The ATA’s Role Within the Transformation Agenda
The ATA and the Transformation Agenda concept grew out of a two-year extensive diagnostic study of Ethiopia’s agriculture sector, led by the Ministry of Agriculture and facilitated by the Bill & Melinda Gates Foundation. The study examined how Ethiopia could replicate the agricultural transformation seen in many Asian countries during their first phase of development.
The ATA’s “Value Add”
The ATA was not created to replace existing agricultural actors and interventions, but rather to enhance the capacity of key stakeholders to achieve agricultural transformation. In particular, the Agency strives to:
- Introduce new technologies and approaches that can address systemic bottlenecks & catalyze transformation of the sector
- Play a catalytic role to support partners to effectively execute agreed upon solutions (many of which may not be new) in a coordinated manner
By consulting international case studies and leveraging best practices, the study proposed a prioritization process (such as the Transformation Agenda) to identify and resolve systemic bottlenecks in Ethiopia’s agriculture sector. It also identified the need to establish a dedicated organization (the ATA) to help catalyze and drive the process forward by supporting all key stakeholders in the sector.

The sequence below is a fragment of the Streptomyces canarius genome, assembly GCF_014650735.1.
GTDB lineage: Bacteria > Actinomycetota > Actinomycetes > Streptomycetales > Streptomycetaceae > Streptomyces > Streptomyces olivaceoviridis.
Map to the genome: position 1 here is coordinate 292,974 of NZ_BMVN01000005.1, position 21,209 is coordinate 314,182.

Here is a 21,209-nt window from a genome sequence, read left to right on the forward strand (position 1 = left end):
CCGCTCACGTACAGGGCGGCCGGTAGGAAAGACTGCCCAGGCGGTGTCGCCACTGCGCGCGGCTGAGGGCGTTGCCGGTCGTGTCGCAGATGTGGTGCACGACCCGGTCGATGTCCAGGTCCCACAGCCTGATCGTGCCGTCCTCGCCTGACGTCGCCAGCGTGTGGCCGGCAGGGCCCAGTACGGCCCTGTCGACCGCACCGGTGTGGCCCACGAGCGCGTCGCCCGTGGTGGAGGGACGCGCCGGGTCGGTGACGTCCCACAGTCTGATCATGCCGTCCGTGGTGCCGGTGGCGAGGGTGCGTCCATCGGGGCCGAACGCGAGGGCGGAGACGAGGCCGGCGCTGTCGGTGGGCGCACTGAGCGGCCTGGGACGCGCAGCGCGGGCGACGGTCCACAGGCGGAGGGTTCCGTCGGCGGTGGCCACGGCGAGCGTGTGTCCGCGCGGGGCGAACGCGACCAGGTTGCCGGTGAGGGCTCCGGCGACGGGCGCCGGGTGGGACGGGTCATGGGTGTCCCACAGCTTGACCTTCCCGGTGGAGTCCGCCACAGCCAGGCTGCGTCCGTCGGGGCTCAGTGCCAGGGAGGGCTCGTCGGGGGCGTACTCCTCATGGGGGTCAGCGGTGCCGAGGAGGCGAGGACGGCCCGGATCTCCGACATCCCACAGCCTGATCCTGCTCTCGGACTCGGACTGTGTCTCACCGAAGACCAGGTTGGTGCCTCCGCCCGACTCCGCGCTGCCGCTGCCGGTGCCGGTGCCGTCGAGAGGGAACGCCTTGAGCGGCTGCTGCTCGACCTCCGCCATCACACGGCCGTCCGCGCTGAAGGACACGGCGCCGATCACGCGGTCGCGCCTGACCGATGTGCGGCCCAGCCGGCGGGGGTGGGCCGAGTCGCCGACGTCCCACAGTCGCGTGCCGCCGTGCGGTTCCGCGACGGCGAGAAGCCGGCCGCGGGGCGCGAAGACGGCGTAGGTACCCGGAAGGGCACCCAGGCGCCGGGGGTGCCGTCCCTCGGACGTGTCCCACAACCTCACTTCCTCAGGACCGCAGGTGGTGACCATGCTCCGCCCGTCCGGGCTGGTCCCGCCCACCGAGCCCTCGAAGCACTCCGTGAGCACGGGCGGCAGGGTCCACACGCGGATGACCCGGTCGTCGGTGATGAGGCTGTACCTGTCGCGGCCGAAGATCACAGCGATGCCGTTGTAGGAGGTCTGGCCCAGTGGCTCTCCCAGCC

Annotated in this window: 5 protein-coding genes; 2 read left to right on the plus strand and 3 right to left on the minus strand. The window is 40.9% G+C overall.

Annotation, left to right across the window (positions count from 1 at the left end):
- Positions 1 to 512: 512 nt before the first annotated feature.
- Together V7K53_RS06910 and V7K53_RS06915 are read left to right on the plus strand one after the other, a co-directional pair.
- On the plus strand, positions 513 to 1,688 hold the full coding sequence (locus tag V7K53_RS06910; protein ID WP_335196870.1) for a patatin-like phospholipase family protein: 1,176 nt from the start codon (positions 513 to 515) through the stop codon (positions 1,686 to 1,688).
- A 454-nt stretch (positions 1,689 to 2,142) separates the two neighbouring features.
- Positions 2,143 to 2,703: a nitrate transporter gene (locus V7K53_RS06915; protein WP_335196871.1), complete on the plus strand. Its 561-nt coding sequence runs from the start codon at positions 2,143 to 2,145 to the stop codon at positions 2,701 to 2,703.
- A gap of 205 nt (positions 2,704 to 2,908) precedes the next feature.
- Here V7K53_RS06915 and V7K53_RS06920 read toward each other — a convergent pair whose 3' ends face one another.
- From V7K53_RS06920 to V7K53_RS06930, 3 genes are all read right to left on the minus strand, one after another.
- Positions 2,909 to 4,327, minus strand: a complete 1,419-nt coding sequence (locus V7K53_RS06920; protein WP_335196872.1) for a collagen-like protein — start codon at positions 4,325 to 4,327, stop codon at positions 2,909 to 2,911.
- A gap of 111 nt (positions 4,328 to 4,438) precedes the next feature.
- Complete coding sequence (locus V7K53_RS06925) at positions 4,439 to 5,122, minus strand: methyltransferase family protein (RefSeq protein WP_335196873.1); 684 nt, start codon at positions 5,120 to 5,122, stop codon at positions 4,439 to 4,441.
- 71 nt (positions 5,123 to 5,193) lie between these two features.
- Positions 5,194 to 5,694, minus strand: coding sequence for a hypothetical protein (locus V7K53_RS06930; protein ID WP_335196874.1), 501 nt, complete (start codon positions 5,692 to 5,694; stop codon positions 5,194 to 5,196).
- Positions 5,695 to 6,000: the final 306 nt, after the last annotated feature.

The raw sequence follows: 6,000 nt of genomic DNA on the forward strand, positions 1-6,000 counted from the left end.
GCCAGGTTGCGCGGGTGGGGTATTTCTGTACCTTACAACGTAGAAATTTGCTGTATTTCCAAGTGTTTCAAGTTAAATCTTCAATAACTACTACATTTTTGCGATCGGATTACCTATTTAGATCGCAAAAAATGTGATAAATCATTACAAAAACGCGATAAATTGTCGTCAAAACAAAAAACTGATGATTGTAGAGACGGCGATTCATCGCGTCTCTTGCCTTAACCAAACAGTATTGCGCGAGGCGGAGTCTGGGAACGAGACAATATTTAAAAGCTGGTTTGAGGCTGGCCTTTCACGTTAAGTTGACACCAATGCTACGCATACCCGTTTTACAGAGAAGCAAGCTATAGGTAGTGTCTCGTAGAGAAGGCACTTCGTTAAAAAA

During the past four years, the ATA has continued to refine and contextualize the Asian approach of developing and implementing a “Transformation Agenda” to the practical realities of Ethiopia’s current agricultural system. In addition it has had to tackle two important balances related to scope:
1. Sub-sectoral and Geographic Focus
Transformation of an agriculture sector requires a holistic approach that addresses bottlenecks across the entire commodity value chain. Solving one problem without addressing bottlenecks in another can have disastrous consequences such as price collapses.
Furthermore, the number and diversity of Ethiopia’s regions and agricultural livelihood systems also creates major questions related to pure operational scope. The resources necessary to understand and effectively engage on systemic issues on such a broad range of issues can be daunting.
2. Balancing a focus on capacity building with delivering results quickly
The ATA primarily works by supporting and strengthening existing institutions and structures to catalyze the transformation of Ethiopia’s agriculture sector. While this remains the primary approach for engagement, it is not the only tool that the ATA must use to catalyze transformation. In some instances there is a need to become more actively engaged on a particular deliverable in order to generate momentum towards progress. Engaging the long-term owners of a deliverable using a “learning by doing” approach can sometimes be the most effective means of capacity building. The demonstration effect of getting some early wins on the board can also have its own catalytic effect.
Early wins are also important to engage the smallholder farmers of the country into the process. The Agricultural Transformation Agenda must quickly provide useful and effective technologies that can stimulate further innovations from the farmers themselves.